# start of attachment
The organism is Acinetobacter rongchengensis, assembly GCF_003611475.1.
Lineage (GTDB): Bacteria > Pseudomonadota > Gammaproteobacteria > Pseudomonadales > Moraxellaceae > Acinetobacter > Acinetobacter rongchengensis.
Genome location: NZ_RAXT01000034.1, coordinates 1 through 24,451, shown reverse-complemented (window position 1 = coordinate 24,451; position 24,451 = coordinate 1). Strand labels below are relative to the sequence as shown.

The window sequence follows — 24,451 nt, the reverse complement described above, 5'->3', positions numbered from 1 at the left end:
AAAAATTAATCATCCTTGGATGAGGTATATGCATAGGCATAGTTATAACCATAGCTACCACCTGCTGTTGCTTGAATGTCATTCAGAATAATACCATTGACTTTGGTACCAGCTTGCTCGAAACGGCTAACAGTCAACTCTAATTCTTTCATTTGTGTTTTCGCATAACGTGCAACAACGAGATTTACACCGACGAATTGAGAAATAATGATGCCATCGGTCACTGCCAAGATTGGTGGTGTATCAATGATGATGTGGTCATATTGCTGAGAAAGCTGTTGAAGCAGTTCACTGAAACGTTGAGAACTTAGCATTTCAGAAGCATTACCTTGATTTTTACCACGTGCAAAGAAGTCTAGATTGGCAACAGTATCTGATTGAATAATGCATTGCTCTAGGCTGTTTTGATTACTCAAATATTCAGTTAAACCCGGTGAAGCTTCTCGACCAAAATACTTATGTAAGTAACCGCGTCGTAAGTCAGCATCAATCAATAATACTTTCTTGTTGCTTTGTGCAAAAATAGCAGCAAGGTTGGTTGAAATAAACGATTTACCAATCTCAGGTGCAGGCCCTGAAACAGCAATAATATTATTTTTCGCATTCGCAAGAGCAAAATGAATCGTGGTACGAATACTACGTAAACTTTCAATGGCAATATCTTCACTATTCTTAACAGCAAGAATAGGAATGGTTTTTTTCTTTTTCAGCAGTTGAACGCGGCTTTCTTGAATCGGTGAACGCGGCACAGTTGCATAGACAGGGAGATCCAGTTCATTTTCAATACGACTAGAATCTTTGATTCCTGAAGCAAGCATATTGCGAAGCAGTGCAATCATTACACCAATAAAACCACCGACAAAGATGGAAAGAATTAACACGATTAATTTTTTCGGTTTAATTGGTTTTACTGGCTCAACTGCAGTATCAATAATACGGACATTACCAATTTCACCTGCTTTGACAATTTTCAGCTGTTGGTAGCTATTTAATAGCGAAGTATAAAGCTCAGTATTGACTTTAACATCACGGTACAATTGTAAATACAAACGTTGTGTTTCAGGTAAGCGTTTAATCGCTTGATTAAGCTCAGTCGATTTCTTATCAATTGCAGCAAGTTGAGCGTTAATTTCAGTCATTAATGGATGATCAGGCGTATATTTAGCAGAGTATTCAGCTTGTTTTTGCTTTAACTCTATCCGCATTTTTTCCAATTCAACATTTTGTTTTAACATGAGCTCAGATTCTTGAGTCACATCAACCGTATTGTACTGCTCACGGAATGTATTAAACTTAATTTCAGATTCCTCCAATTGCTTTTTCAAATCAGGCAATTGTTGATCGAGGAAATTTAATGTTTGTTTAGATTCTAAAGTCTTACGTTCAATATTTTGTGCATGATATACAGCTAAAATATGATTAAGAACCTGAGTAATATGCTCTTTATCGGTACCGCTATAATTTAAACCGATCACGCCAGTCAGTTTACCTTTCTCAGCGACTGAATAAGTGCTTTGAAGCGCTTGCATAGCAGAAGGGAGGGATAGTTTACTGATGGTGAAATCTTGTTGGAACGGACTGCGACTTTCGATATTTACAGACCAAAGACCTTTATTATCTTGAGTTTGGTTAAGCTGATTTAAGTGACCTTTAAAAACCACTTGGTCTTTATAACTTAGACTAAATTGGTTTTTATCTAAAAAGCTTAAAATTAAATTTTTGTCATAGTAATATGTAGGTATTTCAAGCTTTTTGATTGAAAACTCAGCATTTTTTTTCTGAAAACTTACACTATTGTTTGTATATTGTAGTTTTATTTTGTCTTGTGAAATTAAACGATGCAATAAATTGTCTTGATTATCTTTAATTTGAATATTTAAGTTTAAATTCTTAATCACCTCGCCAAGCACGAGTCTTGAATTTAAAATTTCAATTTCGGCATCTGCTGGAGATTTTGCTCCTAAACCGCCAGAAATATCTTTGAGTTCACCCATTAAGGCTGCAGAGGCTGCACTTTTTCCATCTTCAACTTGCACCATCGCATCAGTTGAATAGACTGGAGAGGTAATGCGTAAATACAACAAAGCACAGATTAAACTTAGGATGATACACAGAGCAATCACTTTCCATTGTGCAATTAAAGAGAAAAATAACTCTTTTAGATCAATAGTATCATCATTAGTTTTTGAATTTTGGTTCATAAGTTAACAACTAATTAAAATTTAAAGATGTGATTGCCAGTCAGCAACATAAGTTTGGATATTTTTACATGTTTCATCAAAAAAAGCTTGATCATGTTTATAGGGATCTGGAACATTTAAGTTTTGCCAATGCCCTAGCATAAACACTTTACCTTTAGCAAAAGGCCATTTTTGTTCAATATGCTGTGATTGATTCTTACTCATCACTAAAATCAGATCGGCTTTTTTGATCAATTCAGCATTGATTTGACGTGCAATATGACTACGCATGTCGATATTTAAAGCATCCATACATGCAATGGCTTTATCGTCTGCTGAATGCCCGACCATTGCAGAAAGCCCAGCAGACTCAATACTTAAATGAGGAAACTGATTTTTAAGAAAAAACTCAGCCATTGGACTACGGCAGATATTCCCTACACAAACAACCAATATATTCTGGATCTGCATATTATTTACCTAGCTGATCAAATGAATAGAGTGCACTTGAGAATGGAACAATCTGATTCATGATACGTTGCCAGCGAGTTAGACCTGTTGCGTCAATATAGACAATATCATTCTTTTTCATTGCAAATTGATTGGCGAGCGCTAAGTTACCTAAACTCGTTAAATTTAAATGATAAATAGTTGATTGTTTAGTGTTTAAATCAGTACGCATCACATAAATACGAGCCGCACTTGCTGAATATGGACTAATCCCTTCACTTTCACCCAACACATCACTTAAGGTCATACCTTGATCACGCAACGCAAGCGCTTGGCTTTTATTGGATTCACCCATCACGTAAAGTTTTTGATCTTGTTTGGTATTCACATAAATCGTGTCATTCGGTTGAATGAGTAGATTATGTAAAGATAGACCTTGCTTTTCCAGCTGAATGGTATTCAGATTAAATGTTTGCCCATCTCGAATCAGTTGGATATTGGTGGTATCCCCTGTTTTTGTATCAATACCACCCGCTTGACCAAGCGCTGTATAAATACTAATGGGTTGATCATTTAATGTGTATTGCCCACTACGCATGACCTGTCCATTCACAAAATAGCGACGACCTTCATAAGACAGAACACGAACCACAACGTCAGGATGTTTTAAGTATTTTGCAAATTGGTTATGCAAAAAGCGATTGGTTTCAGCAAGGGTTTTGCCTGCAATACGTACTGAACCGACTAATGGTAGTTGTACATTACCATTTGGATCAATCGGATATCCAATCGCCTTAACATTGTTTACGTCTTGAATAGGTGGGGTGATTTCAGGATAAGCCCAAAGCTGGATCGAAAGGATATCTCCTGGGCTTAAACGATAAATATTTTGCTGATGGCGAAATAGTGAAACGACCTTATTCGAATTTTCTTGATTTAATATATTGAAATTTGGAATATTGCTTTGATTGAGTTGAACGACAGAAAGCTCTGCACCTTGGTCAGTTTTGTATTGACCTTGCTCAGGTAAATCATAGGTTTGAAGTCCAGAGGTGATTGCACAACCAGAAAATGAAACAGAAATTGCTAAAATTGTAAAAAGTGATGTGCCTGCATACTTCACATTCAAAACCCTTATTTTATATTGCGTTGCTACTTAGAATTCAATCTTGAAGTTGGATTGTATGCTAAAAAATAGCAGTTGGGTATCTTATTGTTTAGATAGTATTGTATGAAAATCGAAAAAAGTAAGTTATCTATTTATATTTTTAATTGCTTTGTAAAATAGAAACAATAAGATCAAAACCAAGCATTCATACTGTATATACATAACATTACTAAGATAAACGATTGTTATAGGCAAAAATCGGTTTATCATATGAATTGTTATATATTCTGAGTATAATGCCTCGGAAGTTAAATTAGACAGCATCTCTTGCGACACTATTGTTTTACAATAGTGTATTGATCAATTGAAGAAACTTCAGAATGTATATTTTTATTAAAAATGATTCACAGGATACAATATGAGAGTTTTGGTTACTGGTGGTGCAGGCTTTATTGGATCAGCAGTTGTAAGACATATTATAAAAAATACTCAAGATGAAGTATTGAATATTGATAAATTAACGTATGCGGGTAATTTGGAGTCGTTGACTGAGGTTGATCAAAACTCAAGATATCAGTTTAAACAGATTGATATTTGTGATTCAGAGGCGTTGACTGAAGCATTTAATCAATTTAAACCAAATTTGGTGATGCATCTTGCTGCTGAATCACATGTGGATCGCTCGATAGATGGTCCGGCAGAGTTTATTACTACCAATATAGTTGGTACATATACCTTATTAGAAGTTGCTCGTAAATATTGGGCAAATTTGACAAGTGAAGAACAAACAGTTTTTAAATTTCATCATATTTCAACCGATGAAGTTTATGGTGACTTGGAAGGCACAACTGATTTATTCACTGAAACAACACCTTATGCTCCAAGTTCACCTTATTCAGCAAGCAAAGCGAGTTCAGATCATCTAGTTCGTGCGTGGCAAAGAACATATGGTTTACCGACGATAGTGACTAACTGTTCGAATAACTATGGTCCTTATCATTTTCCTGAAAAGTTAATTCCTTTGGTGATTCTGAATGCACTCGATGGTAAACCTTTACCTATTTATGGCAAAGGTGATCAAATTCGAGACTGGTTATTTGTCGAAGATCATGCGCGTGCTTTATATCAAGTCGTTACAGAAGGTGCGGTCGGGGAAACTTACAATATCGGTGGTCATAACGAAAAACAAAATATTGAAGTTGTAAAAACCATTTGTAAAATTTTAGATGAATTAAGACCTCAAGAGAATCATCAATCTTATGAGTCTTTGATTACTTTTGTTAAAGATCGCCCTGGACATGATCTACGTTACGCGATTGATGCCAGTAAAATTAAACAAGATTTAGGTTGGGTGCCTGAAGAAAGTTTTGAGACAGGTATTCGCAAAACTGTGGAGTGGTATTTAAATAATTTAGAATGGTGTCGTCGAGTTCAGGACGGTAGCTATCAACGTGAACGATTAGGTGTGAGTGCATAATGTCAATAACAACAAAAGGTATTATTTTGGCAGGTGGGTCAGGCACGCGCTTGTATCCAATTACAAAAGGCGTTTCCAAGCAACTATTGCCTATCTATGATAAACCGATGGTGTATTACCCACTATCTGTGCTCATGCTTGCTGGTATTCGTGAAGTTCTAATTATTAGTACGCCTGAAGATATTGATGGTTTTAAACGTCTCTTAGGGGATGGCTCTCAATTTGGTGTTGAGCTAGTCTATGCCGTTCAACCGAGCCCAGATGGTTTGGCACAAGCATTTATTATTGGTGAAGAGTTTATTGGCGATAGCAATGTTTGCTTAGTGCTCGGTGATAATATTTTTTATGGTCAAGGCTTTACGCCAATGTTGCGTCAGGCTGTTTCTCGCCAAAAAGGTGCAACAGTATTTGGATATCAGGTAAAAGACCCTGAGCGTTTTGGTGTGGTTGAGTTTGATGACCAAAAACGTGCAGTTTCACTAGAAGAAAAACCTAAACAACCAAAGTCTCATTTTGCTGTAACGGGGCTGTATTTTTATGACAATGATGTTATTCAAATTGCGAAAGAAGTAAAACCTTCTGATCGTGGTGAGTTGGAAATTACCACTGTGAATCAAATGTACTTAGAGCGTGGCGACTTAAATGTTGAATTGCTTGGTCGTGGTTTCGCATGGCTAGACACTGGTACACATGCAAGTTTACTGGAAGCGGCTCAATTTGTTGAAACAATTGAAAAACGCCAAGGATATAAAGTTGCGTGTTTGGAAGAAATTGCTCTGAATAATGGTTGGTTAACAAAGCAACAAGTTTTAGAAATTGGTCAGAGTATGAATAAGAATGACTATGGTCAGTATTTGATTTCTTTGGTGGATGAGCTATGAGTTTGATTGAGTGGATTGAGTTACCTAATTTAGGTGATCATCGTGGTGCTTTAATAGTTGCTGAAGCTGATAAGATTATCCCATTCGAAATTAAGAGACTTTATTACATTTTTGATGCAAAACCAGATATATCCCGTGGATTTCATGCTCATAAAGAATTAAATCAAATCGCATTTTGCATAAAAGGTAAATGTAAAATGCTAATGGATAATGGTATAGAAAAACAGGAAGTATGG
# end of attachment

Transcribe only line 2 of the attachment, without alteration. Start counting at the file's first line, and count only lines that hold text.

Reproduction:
Lineage (GTDB): Bacteria > Pseudomonadota > Gammaproteobacteria > Pseudomonadales > Moraxellaceae > Acinetobacter > Acinetobacter rongchengensis.